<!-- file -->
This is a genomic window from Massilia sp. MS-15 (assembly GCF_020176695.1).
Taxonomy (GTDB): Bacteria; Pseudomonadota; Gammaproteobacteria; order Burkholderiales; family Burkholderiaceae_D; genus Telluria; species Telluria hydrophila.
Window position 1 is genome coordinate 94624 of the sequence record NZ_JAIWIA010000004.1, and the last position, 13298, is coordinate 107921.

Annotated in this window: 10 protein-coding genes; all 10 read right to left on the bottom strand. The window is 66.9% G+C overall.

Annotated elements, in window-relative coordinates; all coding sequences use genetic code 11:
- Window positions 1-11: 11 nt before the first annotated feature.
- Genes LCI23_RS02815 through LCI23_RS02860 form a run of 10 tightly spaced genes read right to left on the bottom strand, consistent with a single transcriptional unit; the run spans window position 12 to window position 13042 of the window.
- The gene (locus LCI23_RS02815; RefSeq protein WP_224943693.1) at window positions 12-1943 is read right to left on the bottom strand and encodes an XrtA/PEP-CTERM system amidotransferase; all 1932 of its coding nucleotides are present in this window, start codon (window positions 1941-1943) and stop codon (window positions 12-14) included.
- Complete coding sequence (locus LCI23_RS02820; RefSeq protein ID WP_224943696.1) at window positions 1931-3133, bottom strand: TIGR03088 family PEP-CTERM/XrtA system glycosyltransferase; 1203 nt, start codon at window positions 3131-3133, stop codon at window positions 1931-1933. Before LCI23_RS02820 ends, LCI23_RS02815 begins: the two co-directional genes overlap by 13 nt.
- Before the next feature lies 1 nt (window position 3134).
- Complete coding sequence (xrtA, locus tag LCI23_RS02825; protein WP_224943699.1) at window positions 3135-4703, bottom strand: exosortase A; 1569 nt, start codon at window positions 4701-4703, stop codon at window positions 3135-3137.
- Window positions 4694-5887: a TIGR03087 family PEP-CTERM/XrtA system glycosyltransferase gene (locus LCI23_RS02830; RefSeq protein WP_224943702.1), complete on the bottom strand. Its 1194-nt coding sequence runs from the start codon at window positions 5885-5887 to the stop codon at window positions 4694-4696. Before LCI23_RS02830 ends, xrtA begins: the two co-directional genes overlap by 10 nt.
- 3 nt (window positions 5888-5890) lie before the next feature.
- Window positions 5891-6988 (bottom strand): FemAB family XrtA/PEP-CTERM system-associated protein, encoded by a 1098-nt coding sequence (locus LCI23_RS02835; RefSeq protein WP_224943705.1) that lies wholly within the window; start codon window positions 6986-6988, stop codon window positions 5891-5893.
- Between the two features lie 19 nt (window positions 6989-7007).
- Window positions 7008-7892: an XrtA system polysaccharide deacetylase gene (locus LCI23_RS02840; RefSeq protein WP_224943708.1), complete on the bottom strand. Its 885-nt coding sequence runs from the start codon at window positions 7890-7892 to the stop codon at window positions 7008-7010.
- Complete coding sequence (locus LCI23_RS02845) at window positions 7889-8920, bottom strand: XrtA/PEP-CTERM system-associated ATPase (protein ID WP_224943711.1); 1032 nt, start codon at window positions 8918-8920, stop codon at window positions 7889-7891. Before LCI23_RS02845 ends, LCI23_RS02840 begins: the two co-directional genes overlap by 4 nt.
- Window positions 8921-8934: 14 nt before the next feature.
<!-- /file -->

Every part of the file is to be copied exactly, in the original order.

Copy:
This is a genomic window from Massilia sp. MS-15 (assembly GCF_020176695.1).
Taxonomy (GTDB): Bacteria; Pseudomonadota; Gammaproteobacteria; order Burkholderiales; family Burkholderiaceae_D; genus Telluria; species Telluria hydrophila.
Window position 1 is genome coordinate 94624 of the sequence record NZ_JAIWIA010000004.1, and the last position, 13298, is coordinate 107921.

Annotated in this window: 10 protein-coding genes; all 10 read right to left on the bottom strand. The window is 66.9% G+C overall.

Annotated elements, in window-relative coordinates; all coding sequences use genetic code 11:
- Window positions 1-11: 11 nt before the first annotated feature.
- Genes LCI23_RS02815 through LCI23_RS02860 form a run of 10 tightly spaced genes read right to left on the bottom strand, consistent with a single transcriptional unit; the run spans window position 12 to window position 13042 of the window.
- The gene (locus LCI23_RS02815; RefSeq protein WP_224943693.1) at window positions 12-1943 is read right to left on the bottom strand and encodes an XrtA/PEP-CTERM system amidotransferase; all 1932 of its coding nucleotides are present in this window, start codon (window positions 1941-1943) and stop codon (window positions 12-14) included.
- Complete coding sequence (locus LCI23_RS02820; RefSeq protein ID WP_224943696.1) at window positions 1931-3133, bottom strand: TIGR03088 family PEP-CTERM/XrtA system glycosyltransferase; 1203 nt, start codon at window positions 3131-3133, stop codon at window positions 1931-1933. Before LCI23_RS02820 ends, LCI23_RS02815 begins: the two co-directional genes overlap by 13 nt.
- Before the next feature lies 1 nt (window position 3134).
- Complete coding sequence (xrtA, locus tag LCI23_RS02825; protein WP_224943699.1) at window positions 3135-4703, bottom strand: exosortase A; 1569 nt, start codon at window positions 4701-4703, stop codon at window positions 3135-3137.
- Window positions 4694-5887: a TIGR03087 family PEP-CTERM/XrtA system glycosyltransferase gene (locus LCI23_RS02830; RefSeq protein WP_224943702.1), complete on the bottom strand. Its 1194-nt coding sequence runs from the start codon at window positions 5885-5887 to the stop codon at window positions 4694-4696. Before LCI23_RS02830 ends, xrtA begins: the two co-directional genes overlap by 10 nt.
- 3 nt (window positions 5888-5890) lie before the next feature.
- Window positions 5891-6988 (bottom strand): FemAB family XrtA/PEP-CTERM system-associated protein, encoded by a 1098-nt coding sequence (locus LCI23_RS02835; RefSeq protein WP_224943705.1) that lies wholly within the window; start codon window positions 6986-6988, stop codon window positions 5891-5893.
- Between the two features lie 19 nt (window positions 6989-7007).
- Window positions 7008-7892: an XrtA system polysaccharide deacetylase gene (locus LCI23_RS02840; RefSeq protein WP_224943708.1), complete on the bottom strand. Its 885-nt coding sequence runs from the start codon at window positions 7890-7892 to the stop codon at window positions 7008-7010.
- Complete coding sequence (locus LCI23_RS02845) at window positions 7889-8920, bottom strand: XrtA/PEP-CTERM system-associated ATPase (protein ID WP_224943711.1); 1032 nt, start codon at window positions 8918-8920, stop codon at window positions 7889-7891. Before LCI23_RS02845 ends, LCI23_RS02840 begins: the two co-directional genes overlap by 4 nt.
- Window positions 8921-8934: 14 nt before the next feature.